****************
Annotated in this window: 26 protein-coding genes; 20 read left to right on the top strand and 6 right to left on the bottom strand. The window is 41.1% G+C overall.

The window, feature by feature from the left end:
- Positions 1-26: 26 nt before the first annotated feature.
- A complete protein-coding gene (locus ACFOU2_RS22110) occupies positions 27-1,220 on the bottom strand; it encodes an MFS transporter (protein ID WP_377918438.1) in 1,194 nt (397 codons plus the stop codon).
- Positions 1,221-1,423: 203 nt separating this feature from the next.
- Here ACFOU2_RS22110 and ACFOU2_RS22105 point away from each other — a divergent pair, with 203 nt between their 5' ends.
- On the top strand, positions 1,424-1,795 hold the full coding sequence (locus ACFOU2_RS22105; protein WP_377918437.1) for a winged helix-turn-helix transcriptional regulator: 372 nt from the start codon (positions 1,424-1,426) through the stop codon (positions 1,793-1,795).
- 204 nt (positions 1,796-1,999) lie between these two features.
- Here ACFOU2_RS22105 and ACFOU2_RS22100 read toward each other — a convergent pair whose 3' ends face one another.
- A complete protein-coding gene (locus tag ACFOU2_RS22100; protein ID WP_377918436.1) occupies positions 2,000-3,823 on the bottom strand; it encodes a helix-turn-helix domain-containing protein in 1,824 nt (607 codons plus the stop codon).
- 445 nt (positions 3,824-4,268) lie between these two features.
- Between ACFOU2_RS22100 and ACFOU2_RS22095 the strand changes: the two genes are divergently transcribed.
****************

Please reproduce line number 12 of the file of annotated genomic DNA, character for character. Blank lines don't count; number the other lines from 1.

- Between ACFOU2_RS22100 and ACFOU2_RS22095 the strand changes: the two genes are divergently transcribed.